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The Year of the Cow

Group exhibition
Jan. 9 - Feb. 5, 2021

Lou Beach YOC 400dpi

Welcome to the Year of the Cow, the 2nd in the 12 year cycle of animals. As the rat scurries away, the cow is faced with many unresolved challenges from the previous year. The 2021 is the year of the White Metal Cow which is considered to be gentle and responsible, but also stubborn. We hope our knight in shining armor, I mean cow, will help save the day and lead us to greener pastures. Starting off this year's exhibitions on a bright note, we hope you'll enjoy seeing our cow show. Wishing everyone a safe and Happy New Year!

Bruce Osborn / FCCJ Exhibition Chair

December 2020 Exhibition

Photography by Joe Honda
Exhibition from Dec.5th to Jan.8th

Total Recall brings to life memories from motorsport's golden age through a series of historic and rare photographs from Joe Honda's rediscovered archive.

In partnership with award-winning photo laboratory Shashin Kosha, the exhibition shines a light on Japan's first international race at the Fuji Speedway in 1966 and the nation's emergence on the global motorsport scene. To the Japanese cognoscenti, the American Indianapolis 500 was a celebrated race, and hosting the first international indy event in Japan would signal their country's arrival as an industrial power.

When 26-year-old Honda went to document that race, he never expected it would change the course of his life. But a chance encounter with British driver Jackie Stewart at the Fuji Speedway that day triggered his resolve to venture abroad to document the people, culture and technology at the heart of the global motorsport scene.


Born in 1939, Joe Honda graduated from Nihon University's Department of Fine Art. Over a prolific career spanning 50 years, he captured everything from Formula One and NASCAR to motocross and the Paris-Dakar rallies. In 1967, he became the regional representative of the International Racing Press Association (IRPA) and the first Asian to capture the international motorsport scene. Honda has exhibited in major salons such as the Nikon and Canon art galleries in Tokyo and published extensively on Formula One and the automotive industry.

 FCCJ expo Fuji speedway1 400dpi

FCCJ Exhibition Committee


November 2020 Exhibition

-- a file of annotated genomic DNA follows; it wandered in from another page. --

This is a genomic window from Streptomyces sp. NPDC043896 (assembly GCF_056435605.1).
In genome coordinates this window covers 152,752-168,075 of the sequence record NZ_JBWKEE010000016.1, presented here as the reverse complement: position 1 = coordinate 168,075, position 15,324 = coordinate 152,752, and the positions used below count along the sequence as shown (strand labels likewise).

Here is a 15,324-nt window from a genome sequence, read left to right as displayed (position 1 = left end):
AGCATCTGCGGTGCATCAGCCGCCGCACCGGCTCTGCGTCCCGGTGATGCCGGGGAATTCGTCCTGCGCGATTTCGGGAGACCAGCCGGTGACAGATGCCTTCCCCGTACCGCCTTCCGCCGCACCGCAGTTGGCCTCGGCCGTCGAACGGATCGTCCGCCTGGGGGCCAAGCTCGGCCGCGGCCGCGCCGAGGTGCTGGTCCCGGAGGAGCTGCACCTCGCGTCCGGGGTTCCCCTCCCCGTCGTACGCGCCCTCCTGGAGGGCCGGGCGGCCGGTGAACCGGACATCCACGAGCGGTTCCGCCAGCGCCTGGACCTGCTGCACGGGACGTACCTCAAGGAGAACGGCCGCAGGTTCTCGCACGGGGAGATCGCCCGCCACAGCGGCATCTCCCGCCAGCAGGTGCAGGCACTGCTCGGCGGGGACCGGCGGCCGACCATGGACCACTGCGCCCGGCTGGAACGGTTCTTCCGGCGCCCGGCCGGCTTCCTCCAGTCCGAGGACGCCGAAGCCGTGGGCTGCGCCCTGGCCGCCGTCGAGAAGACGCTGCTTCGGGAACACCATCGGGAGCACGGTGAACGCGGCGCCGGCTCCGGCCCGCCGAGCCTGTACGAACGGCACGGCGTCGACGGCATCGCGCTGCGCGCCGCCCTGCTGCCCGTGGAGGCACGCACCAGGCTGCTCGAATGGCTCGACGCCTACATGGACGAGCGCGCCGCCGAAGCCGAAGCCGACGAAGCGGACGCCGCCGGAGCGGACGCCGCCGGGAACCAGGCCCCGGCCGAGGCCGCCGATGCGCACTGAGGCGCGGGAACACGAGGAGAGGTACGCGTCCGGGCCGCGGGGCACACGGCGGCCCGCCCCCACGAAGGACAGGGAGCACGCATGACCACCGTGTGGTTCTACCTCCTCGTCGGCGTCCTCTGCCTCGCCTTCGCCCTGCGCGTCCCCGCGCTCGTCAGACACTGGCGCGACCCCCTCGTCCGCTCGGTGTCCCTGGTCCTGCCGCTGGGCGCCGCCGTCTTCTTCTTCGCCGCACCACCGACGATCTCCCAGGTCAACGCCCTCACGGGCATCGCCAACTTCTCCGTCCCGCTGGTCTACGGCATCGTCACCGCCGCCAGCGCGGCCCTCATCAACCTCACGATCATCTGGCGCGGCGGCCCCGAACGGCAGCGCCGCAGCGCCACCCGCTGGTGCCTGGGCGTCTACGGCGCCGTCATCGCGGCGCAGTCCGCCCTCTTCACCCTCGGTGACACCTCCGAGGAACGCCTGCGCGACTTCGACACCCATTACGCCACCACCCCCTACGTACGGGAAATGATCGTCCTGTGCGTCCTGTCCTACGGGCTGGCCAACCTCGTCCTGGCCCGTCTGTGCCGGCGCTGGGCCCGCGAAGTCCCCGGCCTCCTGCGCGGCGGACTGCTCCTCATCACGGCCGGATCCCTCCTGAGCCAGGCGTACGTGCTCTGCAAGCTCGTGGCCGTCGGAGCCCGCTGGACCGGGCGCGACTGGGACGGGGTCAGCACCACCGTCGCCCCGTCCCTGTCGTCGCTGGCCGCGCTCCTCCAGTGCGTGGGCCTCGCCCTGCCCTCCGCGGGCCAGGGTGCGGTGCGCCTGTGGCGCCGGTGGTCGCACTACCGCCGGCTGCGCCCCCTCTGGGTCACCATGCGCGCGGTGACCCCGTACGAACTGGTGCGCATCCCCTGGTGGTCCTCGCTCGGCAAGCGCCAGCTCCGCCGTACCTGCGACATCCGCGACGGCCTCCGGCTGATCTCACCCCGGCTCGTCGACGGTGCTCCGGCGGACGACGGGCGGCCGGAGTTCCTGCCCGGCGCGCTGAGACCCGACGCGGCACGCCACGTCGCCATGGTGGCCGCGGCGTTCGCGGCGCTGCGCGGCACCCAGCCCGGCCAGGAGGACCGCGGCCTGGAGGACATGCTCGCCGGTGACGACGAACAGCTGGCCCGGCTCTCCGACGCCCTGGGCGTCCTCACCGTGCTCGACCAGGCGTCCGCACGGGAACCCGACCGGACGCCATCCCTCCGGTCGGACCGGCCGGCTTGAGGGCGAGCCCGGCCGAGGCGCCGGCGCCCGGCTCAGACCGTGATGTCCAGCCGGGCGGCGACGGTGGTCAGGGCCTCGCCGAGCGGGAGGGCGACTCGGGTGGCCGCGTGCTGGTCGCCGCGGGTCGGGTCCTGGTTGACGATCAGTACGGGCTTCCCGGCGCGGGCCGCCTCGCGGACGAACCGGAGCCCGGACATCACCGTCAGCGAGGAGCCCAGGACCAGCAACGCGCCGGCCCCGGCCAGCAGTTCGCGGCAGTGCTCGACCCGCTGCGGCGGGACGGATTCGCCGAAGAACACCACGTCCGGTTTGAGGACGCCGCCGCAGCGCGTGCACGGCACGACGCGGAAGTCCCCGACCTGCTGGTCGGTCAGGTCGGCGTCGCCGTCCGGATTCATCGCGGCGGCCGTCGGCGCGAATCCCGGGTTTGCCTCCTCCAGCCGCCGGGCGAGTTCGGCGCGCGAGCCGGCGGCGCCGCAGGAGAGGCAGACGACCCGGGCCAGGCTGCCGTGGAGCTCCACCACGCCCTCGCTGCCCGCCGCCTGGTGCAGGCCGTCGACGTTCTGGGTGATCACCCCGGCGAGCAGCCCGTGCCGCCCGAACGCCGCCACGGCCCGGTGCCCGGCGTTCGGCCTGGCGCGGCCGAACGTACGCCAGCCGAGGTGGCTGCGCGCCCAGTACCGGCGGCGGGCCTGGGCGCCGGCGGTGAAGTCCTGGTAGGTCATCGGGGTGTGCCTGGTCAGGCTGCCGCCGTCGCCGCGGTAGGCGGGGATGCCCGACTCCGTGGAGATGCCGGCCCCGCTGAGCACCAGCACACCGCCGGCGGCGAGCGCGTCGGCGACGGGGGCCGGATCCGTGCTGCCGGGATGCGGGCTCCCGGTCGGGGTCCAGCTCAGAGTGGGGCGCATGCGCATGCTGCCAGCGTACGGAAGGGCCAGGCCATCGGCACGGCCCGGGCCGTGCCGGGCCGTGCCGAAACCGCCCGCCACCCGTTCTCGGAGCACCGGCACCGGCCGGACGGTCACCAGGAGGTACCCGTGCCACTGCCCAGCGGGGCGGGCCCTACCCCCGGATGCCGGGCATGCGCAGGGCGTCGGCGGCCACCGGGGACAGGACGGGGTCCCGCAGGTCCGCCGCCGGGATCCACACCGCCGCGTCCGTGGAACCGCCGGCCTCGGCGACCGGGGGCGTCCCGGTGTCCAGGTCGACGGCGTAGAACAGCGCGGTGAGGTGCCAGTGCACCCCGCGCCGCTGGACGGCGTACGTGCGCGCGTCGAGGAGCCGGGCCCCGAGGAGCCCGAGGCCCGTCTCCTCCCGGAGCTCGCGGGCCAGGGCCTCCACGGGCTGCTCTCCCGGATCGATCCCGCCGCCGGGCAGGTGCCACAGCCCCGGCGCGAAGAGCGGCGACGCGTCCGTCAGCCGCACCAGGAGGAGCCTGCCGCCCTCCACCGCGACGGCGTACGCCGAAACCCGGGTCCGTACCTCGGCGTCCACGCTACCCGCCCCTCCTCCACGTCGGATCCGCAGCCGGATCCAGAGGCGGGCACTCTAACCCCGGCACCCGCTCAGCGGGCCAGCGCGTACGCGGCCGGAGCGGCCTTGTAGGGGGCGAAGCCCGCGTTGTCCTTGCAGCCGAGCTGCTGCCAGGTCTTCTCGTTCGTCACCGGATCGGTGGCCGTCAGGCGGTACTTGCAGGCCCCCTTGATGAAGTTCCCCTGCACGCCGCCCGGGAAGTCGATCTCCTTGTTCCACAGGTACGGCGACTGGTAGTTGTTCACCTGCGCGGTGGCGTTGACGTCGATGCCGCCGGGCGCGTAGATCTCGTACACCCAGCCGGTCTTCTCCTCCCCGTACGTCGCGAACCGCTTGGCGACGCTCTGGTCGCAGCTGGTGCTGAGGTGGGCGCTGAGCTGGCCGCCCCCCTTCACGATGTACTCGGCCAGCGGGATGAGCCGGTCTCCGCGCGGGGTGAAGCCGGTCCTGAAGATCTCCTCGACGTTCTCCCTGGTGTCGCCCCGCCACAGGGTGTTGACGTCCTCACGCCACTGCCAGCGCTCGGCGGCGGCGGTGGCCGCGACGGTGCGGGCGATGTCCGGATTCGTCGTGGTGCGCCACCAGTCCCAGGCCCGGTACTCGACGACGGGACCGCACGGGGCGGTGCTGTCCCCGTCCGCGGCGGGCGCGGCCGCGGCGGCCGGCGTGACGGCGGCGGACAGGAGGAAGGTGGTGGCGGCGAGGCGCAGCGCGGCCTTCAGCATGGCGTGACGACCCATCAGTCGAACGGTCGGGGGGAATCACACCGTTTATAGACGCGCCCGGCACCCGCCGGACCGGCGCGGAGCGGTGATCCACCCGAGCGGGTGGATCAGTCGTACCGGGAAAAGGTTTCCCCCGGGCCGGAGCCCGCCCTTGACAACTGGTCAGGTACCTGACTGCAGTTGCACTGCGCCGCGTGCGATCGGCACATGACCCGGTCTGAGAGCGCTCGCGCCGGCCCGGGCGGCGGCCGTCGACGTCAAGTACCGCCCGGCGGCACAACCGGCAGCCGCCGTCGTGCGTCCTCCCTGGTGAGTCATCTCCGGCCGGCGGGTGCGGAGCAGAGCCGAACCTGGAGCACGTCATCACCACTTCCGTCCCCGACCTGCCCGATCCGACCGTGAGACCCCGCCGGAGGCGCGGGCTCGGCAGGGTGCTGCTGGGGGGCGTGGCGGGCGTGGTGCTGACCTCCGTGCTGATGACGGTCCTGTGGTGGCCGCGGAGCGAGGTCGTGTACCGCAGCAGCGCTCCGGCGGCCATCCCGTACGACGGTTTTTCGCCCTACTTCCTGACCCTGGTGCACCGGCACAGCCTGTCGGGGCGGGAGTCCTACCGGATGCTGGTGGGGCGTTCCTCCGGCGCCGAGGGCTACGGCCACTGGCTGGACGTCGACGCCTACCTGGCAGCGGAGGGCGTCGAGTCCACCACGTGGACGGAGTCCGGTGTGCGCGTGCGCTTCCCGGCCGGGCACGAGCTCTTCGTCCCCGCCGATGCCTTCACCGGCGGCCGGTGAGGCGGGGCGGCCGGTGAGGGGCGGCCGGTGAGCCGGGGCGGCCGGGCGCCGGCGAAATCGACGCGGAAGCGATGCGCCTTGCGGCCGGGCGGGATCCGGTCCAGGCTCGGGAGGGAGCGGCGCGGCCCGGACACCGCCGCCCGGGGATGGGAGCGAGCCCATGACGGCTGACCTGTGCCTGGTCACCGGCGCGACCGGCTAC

November 7th - December 4th 2020

It Takes A Village: A Visual Journey Through ARK’s 30 Years In Support of Animals

When Elizabeth Oliver first opened the doors of her home to set up a refuge for abandoned and abused animals in 1990, she had already been a 10-year veteran in the Kansai area volunteering for a national welfare organization.  Long troubled by the negligible rate of adoption and alternative care options for animals against an extremely high number being routinely euthanized by the Public Health facilities and animal welfare groups, Oliver’s new organization, Animal Refuge Kansai, quickly became a leading advocate for education and change to improve the plight of pets and to tighten laws governing the unregulated state of the pet industry.

ARK’s big break into national prominence came suddenly when the Hanshin Awaji Earthquake devastated a large area of Kansai in 1995.  Overnight, 600 animals lost, homeless and with few facilities to take them in except to be euthanized, arrived at ARK. Extensive media exposure led to an army of volunteers, many celebrities amongst them, arriving from across the country. The ensuing media frenzy was not only a breakthrough for ARK, but a game changer for Japan’s public awareness towards the prevention of cruelty to animals.

Soon after, an unprecedented pet boom swept across Japan, with negligible regulatory infrastructure to protect the surging number of pets sold, supplied primarily from unlicensed and untrained ‘balcony breeders’ who followed the cues from the media to anticipate the next flavor-of-the month and send makeshift mills into overdrive.  An early wave of popular puppies were of medium to large size breeds, completely unsuited to Japanese homes.  The numbers of abandoned and euthanized early boom Huskies and Dalmatians skyrocketed. Next came the large number of store-purchased pets in need of serious medical intervention, many of them due to the exceptionally high incidence of unchecked inbreeding in Japan.  Some respite and hopes of a new awakening followed when the official national euthanasia statistics dropped dramatically, only to be revealed that the pounds, run by the Hokenjo Public Health facilities, had stopped taking in ‘dead stock’ of unsold puppies and kittens from pet shops. There are hundreds of thousands of animals born, and not accounted for in official statistics, which are now being euthanized by the mills and pet shops. During the early 2010s, Britain averaged over 1300 cases of cruelty cases being prosecuted annually, while Japan, with twice the population, averaged 13.  Prevention of cruelty and advocacy for better protection remains predominantly in the hands of private citizens and welfare groups.